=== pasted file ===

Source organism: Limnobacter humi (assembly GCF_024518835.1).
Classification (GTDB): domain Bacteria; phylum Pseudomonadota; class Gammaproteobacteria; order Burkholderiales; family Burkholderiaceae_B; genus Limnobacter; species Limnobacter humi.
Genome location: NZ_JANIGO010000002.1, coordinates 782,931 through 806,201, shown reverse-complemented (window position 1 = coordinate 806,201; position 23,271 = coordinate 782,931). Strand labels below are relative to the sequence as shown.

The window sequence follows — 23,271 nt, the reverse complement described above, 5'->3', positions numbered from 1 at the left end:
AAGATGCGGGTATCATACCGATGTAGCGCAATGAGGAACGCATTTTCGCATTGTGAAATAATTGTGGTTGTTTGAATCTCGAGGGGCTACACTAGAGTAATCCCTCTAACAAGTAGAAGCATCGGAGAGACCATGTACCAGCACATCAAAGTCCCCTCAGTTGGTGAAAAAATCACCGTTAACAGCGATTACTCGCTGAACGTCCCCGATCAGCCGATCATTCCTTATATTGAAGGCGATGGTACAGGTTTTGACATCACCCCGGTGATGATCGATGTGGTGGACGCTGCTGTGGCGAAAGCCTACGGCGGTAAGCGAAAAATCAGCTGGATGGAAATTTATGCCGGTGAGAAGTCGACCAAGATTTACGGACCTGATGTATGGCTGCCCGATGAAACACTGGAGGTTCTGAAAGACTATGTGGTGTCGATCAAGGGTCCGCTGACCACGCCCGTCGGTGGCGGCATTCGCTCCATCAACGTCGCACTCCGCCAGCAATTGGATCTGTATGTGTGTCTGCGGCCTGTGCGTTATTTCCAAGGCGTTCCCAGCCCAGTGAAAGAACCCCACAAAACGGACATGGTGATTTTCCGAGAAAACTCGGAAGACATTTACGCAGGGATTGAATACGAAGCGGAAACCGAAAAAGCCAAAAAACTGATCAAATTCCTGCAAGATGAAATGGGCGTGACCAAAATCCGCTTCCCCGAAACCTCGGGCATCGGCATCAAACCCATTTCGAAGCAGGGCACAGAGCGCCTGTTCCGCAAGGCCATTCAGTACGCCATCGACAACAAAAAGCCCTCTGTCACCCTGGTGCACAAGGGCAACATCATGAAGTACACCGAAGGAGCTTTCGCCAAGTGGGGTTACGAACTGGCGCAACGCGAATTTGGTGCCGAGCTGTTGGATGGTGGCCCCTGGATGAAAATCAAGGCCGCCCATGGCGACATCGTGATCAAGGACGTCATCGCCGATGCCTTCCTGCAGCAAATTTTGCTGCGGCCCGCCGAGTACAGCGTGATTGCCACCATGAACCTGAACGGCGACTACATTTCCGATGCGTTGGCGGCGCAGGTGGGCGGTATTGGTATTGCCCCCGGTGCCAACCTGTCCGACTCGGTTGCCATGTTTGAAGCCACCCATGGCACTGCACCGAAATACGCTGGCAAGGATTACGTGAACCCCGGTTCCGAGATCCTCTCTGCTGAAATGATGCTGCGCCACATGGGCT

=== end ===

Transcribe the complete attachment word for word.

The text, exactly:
Source organism: Limnobacter humi (assembly GCF_024518835.1).
Classification (GTDB): domain Bacteria; phylum Pseudomonadota; class Gammaproteobacteria; order Burkholderiales; family Burkholderiaceae_B; genus Limnobacter; species Limnobacter humi.
Genome location: NZ_JANIGO010000002.1, coordinates 782,931 through 806,201, shown reverse-complemented (window position 1 = coordinate 806,201; position 23,271 = coordinate 782,931). Strand labels below are relative to the sequence as shown.

The window sequence follows — 23,271 nt, the reverse complement described above, 5'->3', positions numbered from 1 at the left end:
AAGATGCGGGTATCATACCGATGTAGCGCAATGAGGAACGCATTTTCGCATTGTGAAATAATTGTGGTTGTTTGAATCTCGAGGGGCTACACTAGAGTAATCCCTCTAACAAGTAGAAGCATCGGAGAGACCATGTACCAGCACATCAAAGTCCCCTCAGTTGGTGAAAAAATCACCGTTAACAGCGATTACTCGCTGAACGTCCCCGATCAGCCGATCATTCCTTATATTGAAGGCGATGGTACAGGTTTTGACATCACCCCGGTGATGATCGATGTGGTGGACGCTGCTGTGGCGAAAGCCTACGGCGGTAAGCGAAAAATCAGCTGGATGGAAATTTATGCCGGTGAGAAGTCGACCAAGATTTACGGACCTGATGTATGGCTGCCCGATGAAACACTGGAGGTTCTGAAAGACTATGTGGTGTCGATCAAGGGTCCGCTGACCACGCCCGTCGGTGGCGGCATTCGCTCCATCAACGTCGCACTCCGCCAGCAATTGGATCTGTATGTGTGTCTGCGGCCTGTGCGTTATTTCCAAGGCGTTCCCAGCCCAGTGAAAGAACCCCACAAAACGGACATGGTGATTTTCCGAGAAAACTCGGAAGACATTTACGCAGGGATTGAATACGAAGCGGAAACCGAAAAAGCCAAAAAACTGATCAAATTCCTGCAAGATGAAATGGGCGTGACCAAAATCCGCTTCCCCGAAACCTCGGGCATCGGCATCAAACCCATTTCGAAGCAGGGCACAGAGCGCCTGTTCCGCAAGGCCATTCAGTACGCCATCGACAACAAAAAGCCCTCTGTCACCCTGGTGCACAAGGGCAACATCATGAAGTACACCGAAGGAGCTTTCGCCAAGTGGGGTTACGAACTGGCGCAACGCGAATTTGGTGCCGAGCTGTTGGATGGTGGCCCCTGGATGAAAATCAAGGCCGCCCATGGCGACATCGTGATCAAGGACGTCATCGCCGATGCCTTCCTGCAGCAAATTTTGCTGCGGCCCGCCGAGTACAGCGTGATTGCCACCATGAACCTGAACGGCGACTACATTTCCGATGCGTTGGCGGCGCAGGTGGGCGGTATTGGTATTGCCCCCGGTGCCAACCTGTCCGACTCGGTTGCCATGTTTGAAGCCACCCATGGCACTGCACCGAAATACGCTGGCAAGGATTACGTGAACCCCGGTTCCGAGATCCTCTCTGCTGAAATGATGCTGCGCCACATGGGCT